After successful in vitro expansion of chondrocytes using appropriate culture media, stimuli and scaffolds, the laboratory grown tissue has to be transplanted clinically in place of a defective, dysfunctional or damaged cartilage tissue, which is the ultimate goal. A review of clinical results of such studies reveals that in spite of various methods employed to in vitro culture, post in vivo transplantation, the transplanted cartilage in articular cartilage injuries reverts to a fibrocartilage, and this is a major impediment in providing a long-term disease-free state in patients undergoing even established procedures such as the autologous chondrocyte implantation [12],[13] . In studies which were able to maintain hyaline phenotype in vitro using several other cartilage regeneration techniques and employing cells other than chondrocytes such as mesenchymal stem cells, the end result was the development of a relatively higher fibrocartilaginous tissue in the defect rather than a hyaline tissue, after in vivo transplantation [13] .

The present study by Balakumar et al[3] has shown that it is possible to maintain the hyaline phenotype of the cartilage tissue in vitro for nearly 21 days with BME supplementation. However, the ultimate goal of tissue engineering can be achieved only when in vivo transplantation of the hyaline cartilages developed in vitro, using methodologies such as the one described by Balakumar et al[3] , are attempted and the hyaline cartilage phenotype is found to be maintained in vivo for a long period of time even after being subjected to various physical forces, and finally be able to yield a disease-free status. Before a clinical translation is planned on lines of the work of Balakumar et al[3] , the following major points need further consideration:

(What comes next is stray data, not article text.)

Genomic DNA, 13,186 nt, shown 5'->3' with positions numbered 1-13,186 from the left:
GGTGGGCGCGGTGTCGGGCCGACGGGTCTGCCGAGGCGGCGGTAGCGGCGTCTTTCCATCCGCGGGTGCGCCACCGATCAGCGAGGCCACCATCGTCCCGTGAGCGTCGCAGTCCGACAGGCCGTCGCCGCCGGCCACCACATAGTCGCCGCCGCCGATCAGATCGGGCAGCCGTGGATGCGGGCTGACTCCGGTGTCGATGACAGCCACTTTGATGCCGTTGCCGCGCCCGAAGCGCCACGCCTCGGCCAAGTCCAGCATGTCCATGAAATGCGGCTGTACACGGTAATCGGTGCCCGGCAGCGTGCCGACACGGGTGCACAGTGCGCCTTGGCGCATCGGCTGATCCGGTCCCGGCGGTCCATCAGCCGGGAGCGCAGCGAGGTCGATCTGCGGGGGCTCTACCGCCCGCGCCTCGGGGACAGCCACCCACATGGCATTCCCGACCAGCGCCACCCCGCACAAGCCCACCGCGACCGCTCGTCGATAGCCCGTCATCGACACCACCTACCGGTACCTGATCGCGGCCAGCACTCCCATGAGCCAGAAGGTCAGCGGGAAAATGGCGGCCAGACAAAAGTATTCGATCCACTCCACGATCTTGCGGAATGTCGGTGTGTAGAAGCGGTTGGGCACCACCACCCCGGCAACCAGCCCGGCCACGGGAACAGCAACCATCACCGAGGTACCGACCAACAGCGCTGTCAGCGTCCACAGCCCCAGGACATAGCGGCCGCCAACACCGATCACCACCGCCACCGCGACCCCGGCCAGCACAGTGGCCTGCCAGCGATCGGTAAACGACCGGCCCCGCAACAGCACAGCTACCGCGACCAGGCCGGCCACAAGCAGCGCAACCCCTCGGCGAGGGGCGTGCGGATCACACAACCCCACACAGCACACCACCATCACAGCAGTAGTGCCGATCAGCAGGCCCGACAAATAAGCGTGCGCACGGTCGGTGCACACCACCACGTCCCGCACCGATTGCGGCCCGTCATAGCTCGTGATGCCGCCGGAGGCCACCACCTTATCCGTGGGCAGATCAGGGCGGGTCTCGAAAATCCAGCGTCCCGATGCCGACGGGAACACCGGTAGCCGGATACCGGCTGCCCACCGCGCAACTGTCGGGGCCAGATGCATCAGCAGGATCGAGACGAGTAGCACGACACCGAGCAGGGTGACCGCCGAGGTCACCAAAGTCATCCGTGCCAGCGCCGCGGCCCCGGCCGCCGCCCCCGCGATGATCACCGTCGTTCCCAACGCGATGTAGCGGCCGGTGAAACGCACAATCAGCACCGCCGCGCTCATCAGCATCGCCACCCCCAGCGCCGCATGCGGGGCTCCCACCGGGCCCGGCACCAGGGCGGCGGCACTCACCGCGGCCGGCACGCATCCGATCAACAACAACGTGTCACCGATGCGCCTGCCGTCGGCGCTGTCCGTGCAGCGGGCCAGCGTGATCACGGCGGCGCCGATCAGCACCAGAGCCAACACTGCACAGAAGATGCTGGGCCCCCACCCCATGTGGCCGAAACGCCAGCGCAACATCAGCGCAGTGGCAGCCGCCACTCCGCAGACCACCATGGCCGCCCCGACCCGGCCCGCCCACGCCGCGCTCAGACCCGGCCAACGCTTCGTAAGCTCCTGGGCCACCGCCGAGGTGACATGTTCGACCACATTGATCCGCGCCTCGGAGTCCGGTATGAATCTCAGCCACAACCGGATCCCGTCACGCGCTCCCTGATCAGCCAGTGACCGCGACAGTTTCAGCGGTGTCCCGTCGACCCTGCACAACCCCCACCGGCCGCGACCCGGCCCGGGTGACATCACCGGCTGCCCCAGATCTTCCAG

(i). The authors have used chondrocytes from children undergoing hip surgery for dysplasia of hips, and the implications of the results on studying chondrocytes obtained from dysplastic joints may not hold valid for healthy chondrocytes, and this point needs to be analyzed by future studies on healthy joint chondrocytes.

(ii). The number of samples studied by Balakumar et al[3] is only four, and the age group from which the samples were derived was between two and nine years. More samples from donors of different age groups need to be studied to add value to the clinical relevance of the study.

(iii). Cartilage damage is a component that occurs as a varied spectrum across the age group of patients, manifesting as sports injury in the young, degenerative in the elderly, etc. Therefore, when similar applications are considered in a varied age group of patients, how far their bone marrow extract will supplement the in vitro growth of cells is a major question because bone marrow stem cells have shown to deplete with ageing [14] .

(iv). The bone marrow is a multifunctional tissue producing millions of cells on a day-to-day basis, with several of the bone marrow produced cells reaching the target by circulation, resulting in damage repair along with actively performing their function of replenishment of blood cells. Therefore, the principle behind breaking of the bone marrow barrier to utilize its extract to grow cartilage cells (which actually are not directly supplied by vascular supply) and this effect of vascular or avascular components of the BME in producing nutrition to chondrocytes must be thoroughly studied. The reason for taking the bone marrow for a different high-value component or protocol such as the lifesaving haematopoietic stem cell transplantation in comparison to in vitro culture of chondrocytes should be justified. The clinical implications of depriving the bone marrow and necessary clinical procedure-related complications pertaining to the procedure described by Balakumar et al[3] to obtain BME also needs consideration.